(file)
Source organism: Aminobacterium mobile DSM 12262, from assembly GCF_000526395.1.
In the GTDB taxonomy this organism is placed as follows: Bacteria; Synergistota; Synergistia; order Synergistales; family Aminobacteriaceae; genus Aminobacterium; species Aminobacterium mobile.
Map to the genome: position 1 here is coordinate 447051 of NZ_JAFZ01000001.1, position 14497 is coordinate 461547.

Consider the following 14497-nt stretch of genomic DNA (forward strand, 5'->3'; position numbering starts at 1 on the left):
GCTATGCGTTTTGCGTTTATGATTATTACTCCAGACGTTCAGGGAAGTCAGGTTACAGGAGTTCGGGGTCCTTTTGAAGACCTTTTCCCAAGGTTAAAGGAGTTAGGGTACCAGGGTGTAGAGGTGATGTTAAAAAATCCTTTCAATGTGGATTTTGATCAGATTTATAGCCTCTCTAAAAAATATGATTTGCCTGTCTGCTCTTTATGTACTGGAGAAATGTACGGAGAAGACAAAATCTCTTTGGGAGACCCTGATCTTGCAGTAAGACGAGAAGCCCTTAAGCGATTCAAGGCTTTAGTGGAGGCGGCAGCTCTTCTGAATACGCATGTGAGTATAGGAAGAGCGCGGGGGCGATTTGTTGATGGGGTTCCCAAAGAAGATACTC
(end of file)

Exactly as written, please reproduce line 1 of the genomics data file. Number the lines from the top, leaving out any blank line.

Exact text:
Source organism: Aminobacterium mobile DSM 12262, from assembly GCF_000526395.1.